Thursday 18 July 2013

Snowy Mountains mystery: Where did the trout go?

Georgina Swan with one of only two trout caught on a season's end trip - both in Nariel Creek, Victoria

The trout that usually fill the rivers in the Snowy Mountains region of NSW, seemingly disappeared for days - if not weeks - on end, during the last half of the 2012/13 trout fishing season.  MIKE GEE investigates the case of the missing fish.

The refrain was as common as the sometimes mystifyingly empty streams and rivers of the Snowy Mountains and Victorian border country: where have the trout gone, everybody asked, although nobody seemed to want to say it too loud. The whisper was almost deafening at times.

After all, season 2011/12 was blessed by the proverbial abundance, perhaps the best season in five years, although one river, the imperturbable Indi, continued its downward spiral in some areas, a spiral that began up to three years ago. 

But 2012/13, that was a different matter. Some days there were trout; a lot of days there weren't. Take the Swampy Plains River up around Geehi, about 40km down the mountain on the way to Khancoban. It has suffered from heavy recreational fishing and alleged poaching by illegal baiting - dozens of lines attached to a single line strung across the river - for years now. 

We've had several fishermen tell us about a van with Victorian number plates arriving in off-peak periods when the camp grounds are largely deserted and its owners proceeding to commit this atrocity unhindered.

Now whether it, along with the associated recreational pressures on this appealing stretch, has dramatically affected the trout population for the surrounding 15 kilometres is hard to tell but what is concerning is the complete lack of fish in the river both over the Anzac Day long weekend and the season ending Queen's birthday weekend.

No fish: Georgina drifts a run on the Swampy Plains River near Geehi
Over those two periods we tramped the back waters of the Swampy for more than five kilometres and didn't see a fish. To put that in perspective, the previous season on the same weekends we caught a dozen or so and saw many more.

Just as concerning is the slow decline of the Indi from a river where we caught 8 fish in one two-hour morning high country session five years ago, to a river where in that same stretch we have caught 2 fish in the past three years. Even the locals have noticed a changing picture. 

The view from the middle of the
Swampy Plains River
In Corryong, just across the Murray River border in Victoria, one of the region's 40-year flyfishing veterans spent three days tramping the Swampy Plains River in the Geehi area for no fish at all. He simply couldn't believe it. And down at the bottom of the mountain in Khancoban, one of the area's most knowledgeable trout men reported that the salmonids  simply disappeared out of the Indi from below the Spillway right down the run through to Bringenbrong following a warm spell in May.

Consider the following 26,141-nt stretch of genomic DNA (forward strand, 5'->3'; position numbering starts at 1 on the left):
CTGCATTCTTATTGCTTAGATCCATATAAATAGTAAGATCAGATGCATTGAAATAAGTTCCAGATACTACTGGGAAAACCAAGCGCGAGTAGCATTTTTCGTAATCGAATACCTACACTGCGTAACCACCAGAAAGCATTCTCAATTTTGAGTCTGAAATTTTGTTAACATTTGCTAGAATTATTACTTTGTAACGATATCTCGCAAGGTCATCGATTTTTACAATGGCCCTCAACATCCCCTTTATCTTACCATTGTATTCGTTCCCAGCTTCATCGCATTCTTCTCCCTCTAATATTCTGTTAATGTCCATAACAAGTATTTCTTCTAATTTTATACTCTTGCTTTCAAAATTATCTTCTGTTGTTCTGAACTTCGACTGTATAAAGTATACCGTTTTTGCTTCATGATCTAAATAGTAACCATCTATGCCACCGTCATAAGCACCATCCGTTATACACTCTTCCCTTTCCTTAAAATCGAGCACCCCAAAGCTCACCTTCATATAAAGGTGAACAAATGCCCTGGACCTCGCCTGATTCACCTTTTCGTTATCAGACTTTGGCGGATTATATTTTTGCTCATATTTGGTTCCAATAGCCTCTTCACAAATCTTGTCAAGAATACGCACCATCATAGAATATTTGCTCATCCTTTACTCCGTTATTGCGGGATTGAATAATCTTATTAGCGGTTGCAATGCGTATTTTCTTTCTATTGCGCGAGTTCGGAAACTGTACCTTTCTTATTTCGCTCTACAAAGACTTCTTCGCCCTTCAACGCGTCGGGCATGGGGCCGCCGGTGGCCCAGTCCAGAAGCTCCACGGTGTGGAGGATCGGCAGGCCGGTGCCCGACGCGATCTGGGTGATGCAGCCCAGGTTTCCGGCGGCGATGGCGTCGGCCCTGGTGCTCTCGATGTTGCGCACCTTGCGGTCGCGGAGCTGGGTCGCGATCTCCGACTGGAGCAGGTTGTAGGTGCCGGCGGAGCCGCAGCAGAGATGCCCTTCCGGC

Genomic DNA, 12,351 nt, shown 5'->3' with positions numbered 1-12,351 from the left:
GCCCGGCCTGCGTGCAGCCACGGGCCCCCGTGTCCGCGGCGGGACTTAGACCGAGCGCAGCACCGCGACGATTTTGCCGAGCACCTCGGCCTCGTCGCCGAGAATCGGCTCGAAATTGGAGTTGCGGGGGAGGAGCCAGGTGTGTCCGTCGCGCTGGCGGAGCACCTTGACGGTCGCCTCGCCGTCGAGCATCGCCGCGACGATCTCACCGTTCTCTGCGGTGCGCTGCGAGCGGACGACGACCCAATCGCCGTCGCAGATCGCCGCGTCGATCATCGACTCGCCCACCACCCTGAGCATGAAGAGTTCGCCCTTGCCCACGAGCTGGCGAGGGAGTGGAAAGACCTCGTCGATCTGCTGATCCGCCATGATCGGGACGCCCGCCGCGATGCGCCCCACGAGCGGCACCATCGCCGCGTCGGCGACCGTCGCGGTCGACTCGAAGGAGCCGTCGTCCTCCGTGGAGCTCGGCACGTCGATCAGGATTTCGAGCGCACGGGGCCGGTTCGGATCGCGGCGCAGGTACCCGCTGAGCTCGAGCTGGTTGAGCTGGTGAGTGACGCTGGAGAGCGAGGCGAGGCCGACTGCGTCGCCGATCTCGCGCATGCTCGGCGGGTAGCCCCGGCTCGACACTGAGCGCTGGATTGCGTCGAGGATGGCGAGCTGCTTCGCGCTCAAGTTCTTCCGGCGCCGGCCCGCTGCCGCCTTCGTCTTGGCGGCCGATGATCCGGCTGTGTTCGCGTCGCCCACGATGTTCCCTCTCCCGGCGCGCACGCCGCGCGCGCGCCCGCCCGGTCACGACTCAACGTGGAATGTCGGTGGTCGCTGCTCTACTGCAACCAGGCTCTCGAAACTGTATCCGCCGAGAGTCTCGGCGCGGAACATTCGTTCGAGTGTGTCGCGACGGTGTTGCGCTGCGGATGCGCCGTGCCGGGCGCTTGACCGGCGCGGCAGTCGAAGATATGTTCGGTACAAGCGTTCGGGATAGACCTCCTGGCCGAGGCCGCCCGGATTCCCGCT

Over the top of the mountain, the beautiful Thredbo River fished hot and cold all season - although I enjoyed a six fish purple patch in an early January trip - while 70 kilometres away along the Snowy Mountains Highway and down any number of back roads and trails, the Eucumbene River fished so poorly that three fly men we caught up with over Easter in New Zealand had flown in for 7 days on the Tongariro, Lake Taupo and some of that area's streams so desperate were they to catch fish. This followed what many - including the afore-mentioned trio - regard as one of the best seasons ever on the Eucumbene in 2011/12.

A farmer just outside Khancoban with a property that backs on to the Swampy Plains River just before it runs into Khancoban Pondage - itself the victim of severe draining by the Snowy Mountains Authority this year - told us he hadn't seen a fish in several months, whereas in previous years the stretch had teemed with little trout. He also noted a significant increase in the number of cormorants on the river and the massive rise in the number of Redfin, particularly in the Pondage but also in the Swampy.

Below the Spillway we have noted an increase in the number of introduced Carp in the Indi and watched one young fisherman play a huge specimen on a lure for 15 minutes before losing it.

One of the trout caught on the Swampy Plains River below Khancoban
during the dusk hatch in November 2012

Their presence along with the Redfin certainly threatens the stability of trout in the river. That said we enjoyed a fabulous dusk hatch in November 2012 when hundreds of fish were literally dancing on the water surface for just half an hour. Two platypus swirled and curled amongst them, keen observers of this almost mystical experience. Georgina virtually had a take a cast on a white caddis with a black beadhead nymph dropper and landed three in 15 minutes. The caddis doing the damage. And leading fly fishing guru, Philip Weigal, went to print about a couple of excellent days on the Indi early in the season. 

We've also seen plenty of photos online of big trout caught throughout the fishery in 2012/13 but they are best of the year and don't reflect what so many flyfolks have told us. Finding fish this season was hard. So where did all the fish go? The 2013/14 season will tell a story. If the fish aren't back then there will be cause for concern about the state of this outstanding fishery. And what has happened to dull these once sparkling waters.

It doesn't get much prettier than this  - the Swampy below Geehi ... 
but no fish for kilometres

1 comment:

  1. Just in case you were wondering about that first shot - yes, it was cold! ;)